Kids Won’t Be Kids

It started with the devil’s baby and, in five years, became a
twelve-year-old girl possessed by Satan himself.

In 1968, Roman Polanski adapted Ira Levin’s novel Rosemary’s
Baby, with Mia Farrow’s compellingly anguished performance as a young
woman who’s raped by Satan:
(Eerily, later that year, Polanski’s eight-months-pregnant wife Sharon
Tate was murdered by followers of macabre cult leader Charles Manson).

In 1973, William Friedkin adapted William Peter Blatty’s novel The
Exorcist, with Linda Blair (and Eileen Deitz standing in for her in the
scenes of possession) playing Regan, a 12-year-old girl so possessed by the
devil that she mutilates her genitalia with a crucifix, kills the priests
trying to exorcise her, spins her head, and spider-walks down stairs:
(Regan’s Antichrist brother, Damien, came onto the scene in 1976, in
The Omen.)

And kids on screen have never been the same since.

With The Orphan out this week (though some groups are protesting its nasty
portrayal of Eastern-European foundlings:
yet another drop’s been added to the stream of creepy-kid horror films
deluging screens and shelves.

In The Sixth Sense (1999), Cole could see dead people, but he may have
just been seeing dead kids and other children as disturbed as he was, because
they were all starting to seep and moan out of the walls and floorboards.
Starting in 1998, The Ring series, both the Japanese and the American
versions, features the malevolent spirit of a dead innocent girl, as did the
Japanese and American versions of Dark Water, while the young boy Tasheo
Saeki is at the black-eyed, ghostly heart of The Grudge series. Sometimes
they don’t even need to be out of the womb, like the fetuses in last
year’s The Unborn.

In the last hundred years, no segment of the human population has so
exploded in the mentality of the marketplace and in popular culture as the
pre-20 demographic, now basically divvied up into babies, kids, tweens and
teens. “Teenager” wasn’t even used as a word until around
the turn of the century, the same time G. Stanley Hall started studying
something called “adolescence” seriously. In the ’60s and
’70s, when the creepy-kid was born, children’s rights were being
confirmed in courts in the West. In 1959, the UN adopted the Declaration of
the Rights of the Child, the UK started phasing out corporal punishment in
schools in 1970, and the US Supreme Court decided in 1967 that juveniles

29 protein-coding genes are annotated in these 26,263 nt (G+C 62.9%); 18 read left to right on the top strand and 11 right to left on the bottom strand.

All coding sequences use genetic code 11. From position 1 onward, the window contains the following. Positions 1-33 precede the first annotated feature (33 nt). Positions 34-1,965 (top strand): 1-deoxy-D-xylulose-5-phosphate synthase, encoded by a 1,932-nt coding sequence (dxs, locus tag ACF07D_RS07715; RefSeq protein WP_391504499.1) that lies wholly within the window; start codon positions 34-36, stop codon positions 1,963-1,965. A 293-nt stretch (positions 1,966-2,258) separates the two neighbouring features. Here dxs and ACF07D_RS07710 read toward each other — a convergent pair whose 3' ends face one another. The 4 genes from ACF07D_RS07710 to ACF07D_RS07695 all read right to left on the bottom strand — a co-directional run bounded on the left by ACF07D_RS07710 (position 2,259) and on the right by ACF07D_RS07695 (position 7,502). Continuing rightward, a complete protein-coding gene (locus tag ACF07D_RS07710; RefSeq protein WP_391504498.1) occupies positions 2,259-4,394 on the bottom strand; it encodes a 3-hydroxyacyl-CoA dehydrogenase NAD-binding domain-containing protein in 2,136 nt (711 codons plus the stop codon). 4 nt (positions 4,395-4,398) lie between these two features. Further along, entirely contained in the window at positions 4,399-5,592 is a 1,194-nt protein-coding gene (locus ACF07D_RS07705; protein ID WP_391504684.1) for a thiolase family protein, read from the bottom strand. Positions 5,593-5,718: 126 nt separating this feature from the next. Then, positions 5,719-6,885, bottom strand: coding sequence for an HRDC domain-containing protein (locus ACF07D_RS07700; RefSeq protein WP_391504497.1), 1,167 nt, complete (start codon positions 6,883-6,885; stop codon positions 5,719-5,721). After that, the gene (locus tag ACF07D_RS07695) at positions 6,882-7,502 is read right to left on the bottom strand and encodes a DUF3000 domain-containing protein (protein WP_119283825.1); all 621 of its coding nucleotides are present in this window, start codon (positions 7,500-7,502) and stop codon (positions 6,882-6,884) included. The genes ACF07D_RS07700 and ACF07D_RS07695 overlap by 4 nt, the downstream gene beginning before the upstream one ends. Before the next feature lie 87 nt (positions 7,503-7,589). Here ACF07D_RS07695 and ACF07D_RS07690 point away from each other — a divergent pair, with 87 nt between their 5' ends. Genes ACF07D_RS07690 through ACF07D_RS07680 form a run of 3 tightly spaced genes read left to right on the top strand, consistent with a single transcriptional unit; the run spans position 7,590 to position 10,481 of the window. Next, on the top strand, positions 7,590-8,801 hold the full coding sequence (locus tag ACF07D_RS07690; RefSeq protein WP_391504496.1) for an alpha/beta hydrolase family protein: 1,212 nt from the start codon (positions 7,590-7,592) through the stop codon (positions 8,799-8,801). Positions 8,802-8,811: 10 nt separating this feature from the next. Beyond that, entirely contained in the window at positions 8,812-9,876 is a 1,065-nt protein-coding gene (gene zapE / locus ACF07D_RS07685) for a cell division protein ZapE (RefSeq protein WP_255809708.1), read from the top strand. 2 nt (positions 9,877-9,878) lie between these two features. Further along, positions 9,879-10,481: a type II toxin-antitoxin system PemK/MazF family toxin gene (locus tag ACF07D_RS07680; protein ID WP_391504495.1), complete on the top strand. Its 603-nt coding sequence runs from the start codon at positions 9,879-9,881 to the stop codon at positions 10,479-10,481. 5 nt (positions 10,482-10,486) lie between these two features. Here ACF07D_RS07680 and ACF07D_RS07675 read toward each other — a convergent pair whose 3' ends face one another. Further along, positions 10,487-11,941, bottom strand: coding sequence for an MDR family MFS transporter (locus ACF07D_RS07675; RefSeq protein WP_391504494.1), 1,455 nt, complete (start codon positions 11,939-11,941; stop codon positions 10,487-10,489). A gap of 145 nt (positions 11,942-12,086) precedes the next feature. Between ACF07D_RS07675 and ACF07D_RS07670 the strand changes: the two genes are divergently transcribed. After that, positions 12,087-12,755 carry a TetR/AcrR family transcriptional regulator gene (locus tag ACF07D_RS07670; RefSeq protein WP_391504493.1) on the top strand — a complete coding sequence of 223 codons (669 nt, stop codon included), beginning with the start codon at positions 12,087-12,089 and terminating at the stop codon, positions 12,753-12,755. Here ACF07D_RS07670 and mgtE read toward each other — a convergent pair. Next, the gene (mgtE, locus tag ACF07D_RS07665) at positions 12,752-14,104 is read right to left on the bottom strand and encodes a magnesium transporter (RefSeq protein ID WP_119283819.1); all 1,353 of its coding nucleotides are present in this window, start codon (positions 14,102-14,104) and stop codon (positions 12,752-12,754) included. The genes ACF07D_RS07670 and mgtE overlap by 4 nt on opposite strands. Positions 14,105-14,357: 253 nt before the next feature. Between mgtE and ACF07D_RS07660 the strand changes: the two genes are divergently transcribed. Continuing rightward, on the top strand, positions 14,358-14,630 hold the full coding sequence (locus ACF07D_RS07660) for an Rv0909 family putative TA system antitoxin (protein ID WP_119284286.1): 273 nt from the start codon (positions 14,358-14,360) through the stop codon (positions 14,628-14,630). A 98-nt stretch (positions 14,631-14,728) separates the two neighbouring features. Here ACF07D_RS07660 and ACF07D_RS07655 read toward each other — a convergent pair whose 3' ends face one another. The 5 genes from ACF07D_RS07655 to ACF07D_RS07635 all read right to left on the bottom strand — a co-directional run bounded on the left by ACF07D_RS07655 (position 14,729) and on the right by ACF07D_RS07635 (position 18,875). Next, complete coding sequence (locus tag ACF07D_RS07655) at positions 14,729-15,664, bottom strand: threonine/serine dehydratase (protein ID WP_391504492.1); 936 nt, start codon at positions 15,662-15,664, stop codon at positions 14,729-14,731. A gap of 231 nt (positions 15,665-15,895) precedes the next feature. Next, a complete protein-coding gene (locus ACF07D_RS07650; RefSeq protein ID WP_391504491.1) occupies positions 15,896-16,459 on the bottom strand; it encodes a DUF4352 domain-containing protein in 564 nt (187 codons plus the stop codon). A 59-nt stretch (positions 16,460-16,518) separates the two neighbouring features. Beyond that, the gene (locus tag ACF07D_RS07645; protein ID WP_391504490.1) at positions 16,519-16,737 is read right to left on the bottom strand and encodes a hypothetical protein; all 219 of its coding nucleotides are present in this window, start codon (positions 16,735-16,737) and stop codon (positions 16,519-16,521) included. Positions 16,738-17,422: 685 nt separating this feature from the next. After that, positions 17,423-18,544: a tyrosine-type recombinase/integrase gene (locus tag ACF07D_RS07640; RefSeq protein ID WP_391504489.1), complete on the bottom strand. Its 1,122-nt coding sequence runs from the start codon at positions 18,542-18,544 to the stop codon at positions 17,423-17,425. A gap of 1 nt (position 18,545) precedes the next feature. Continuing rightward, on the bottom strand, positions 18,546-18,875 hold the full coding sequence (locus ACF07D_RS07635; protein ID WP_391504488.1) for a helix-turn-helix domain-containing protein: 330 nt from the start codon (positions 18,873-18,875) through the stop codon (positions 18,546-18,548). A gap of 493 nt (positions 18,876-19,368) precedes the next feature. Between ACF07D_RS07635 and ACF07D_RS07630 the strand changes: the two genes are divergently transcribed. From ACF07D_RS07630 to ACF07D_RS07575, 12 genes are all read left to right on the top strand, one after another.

charged with crimes had to be afforded the same due process as adults. Kids
were gaining in power and legal recognition, and films such as
Rosemary’s Baby, The Exorcist and The Omen began to reflect not only
the newfound power of kids, but the growing, fiery clout of hormone-addled
teens in the culture—see Carrie (1976), based on Stephen King’s
1974 novel.

But even as kids have gained in power, they’re still seen nowadays,
in the West, at least until they hit their double-digit years, as innocent.
(Not so in the 1800s, when they were usually considered just as full of
original sin as the rest of us, or seen as little adults, made to work long
hours in factories.) Here in the West, we tend to think of kids as nearly as
innocent as animals somehow (children’s aid societies were launched
after and because of animal welfare societies), and the frequent news of
pedophile rings being busted only makes them seem more vulnerable to abuse or
“predators.” Kids aren’t like us at all, and must be

So when cases like the murder of James Bulger in 1993 by two ten-year-olds
crop up, they shock and appal (not to mention stir up debate about young
offender laws). All of a sudden, they are far too much like
us—supernaturally ahead of their age in their violence. The creepy-kid
flick takes both our presumed innocence about kids and our secret worry (how
will they turn out? what will my child become? is there a core of anger or
strangeness beneath that “cute” shell?) and warp it into tortured
ghostliness, burning the supposed difference between we adults and them kids
into a fiendish line between our world and the occult.

Of course, there’s also the oddly, almost supernaturally precocious
child-actor figure, you know, the ones who go on talk shows and talk as if
they’re 8 going on 38— agent, veteran thespian and seasoned
celebrity rolled into one tiny package. I sometimes wonder if these
creepy-kid films aren’t just playing with that image, knowing how
strange and unnatural some snappy-talking little Abigail Breslin or Dakota
Fanning or Joel Haley Osment already seem. So the kid becomes even stranger,
and darker, and weirder, turning gravely-voiced spawn of Satan or an
all-knowing, undead thing. (And remember, these movies’ target audience
are teens, who aren’t so likely to be bothered by ghoulish kids as

The difference continues in our simplistic, innocent-or-deliquent cultural
view of children. Kids aren’t us and never will be, a lot of movies
already seem to show—with impossibly cute kids or impossibly self-aware
kids or impossibly non-complex kids—so why not make them into something
horribly frightening and otherworldly altogether? And then, into that space
between our over-idealizing little ones and being secretly anxious about how
little we can control what they’ll become, comes the creepy child,
staring, daring, and scaring back. V

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